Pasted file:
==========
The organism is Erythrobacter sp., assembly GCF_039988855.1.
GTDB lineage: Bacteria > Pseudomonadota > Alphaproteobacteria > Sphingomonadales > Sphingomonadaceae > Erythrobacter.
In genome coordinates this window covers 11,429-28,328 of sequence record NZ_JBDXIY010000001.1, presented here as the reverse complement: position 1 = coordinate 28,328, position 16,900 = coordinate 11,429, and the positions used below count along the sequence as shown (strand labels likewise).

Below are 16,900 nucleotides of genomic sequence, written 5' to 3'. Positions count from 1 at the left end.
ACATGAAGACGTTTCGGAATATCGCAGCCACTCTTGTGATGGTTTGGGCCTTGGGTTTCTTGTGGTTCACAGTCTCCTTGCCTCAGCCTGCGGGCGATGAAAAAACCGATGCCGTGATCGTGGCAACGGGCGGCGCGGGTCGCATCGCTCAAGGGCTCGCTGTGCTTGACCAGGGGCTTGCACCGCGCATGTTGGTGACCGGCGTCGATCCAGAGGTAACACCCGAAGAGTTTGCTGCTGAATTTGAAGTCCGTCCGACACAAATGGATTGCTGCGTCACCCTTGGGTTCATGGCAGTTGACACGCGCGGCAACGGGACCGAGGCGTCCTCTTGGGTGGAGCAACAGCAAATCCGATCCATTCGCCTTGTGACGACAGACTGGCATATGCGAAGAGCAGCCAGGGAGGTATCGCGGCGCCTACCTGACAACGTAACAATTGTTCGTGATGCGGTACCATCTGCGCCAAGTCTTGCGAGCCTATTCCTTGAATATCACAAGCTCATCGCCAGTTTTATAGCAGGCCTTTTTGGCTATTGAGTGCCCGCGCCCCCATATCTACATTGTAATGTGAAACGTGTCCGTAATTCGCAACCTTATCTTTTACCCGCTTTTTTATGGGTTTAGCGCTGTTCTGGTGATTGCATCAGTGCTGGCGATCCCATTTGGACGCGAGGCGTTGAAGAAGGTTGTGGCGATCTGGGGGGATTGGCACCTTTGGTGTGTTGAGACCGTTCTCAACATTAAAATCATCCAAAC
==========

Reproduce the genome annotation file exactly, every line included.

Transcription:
The organism is Erythrobacter sp., assembly GCF_039988855.1.
GTDB lineage: Bacteria > Pseudomonadota > Alphaproteobacteria > Sphingomonadales > Sphingomonadaceae > Erythrobacter.
In genome coordinates this window covers 11,429-28,328 of sequence record NZ_JBDXIY010000001.1, presented here as the reverse complement: position 1 = coordinate 28,328, position 16,900 = coordinate 11,429, and the positions used below count along the sequence as shown (strand labels likewise).

Below are 16,900 nucleotides of genomic sequence, written 5' to 3'. Positions count from 1 at the left end.
ACATGAAGACGTTTCGGAATATCGCAGCCACTCTTGTGATGGTTTGGGCCTTGGGTTTCTTGTGGTTCACAGTCTCCTTGCCTCAGCCTGCGGGCGATGAAAAAACCGATGCCGTGATCGTGGCAACGGGCGGCGCGGGTCGCATCGCTCAAGGGCTCGCTGTGCTTGACCAGGGGCTTGCACCGCGCATGTTGGTGACCGGCGTCGATCCAGAGGTAACACCCGAAGAGTTTGCTGCTGAATTTGAAGTCCGTCCGACACAAATGGATTGCTGCGTCACCCTTGGGTTCATGGCAGTTGACACGCGCGGCAACGGGACCGAGGCGTCCTCTTGGGTGGAGCAACAGCAAATCCGATCCATTCGCCTTGTGACGACAGACTGGCATATGCGAAGAGCAGCCAGGGAGGTATCGCGGCGCCTACCTGACAACGTAACAATTGTTCGTGATGCGGTACCATCTGCGCCAAGTCTTGCGAGCCTATTCCTTGAATATCACAAGCTCATCGCCAGTTTTATAGCAGGCCTTTTTGGCTATTGAGTGCCCGCGCCCCCATATCTACATTGTAATGTGAAACGTGTCCGTAATTCGCAACCTTATCTTTTACCCGCTTTTTTATGGGTTTAGCGCTGTTCTGGTGATTGCATCAGTGCTGGCGATCCCATTTGGACGCGAGGCGTTGAAGAAGGTTGTGGCGATCTGGGGGGATTGGCACCTTTGGTGTGTTGAGACCGTTCTCAACATTAAAATCATCCAAAC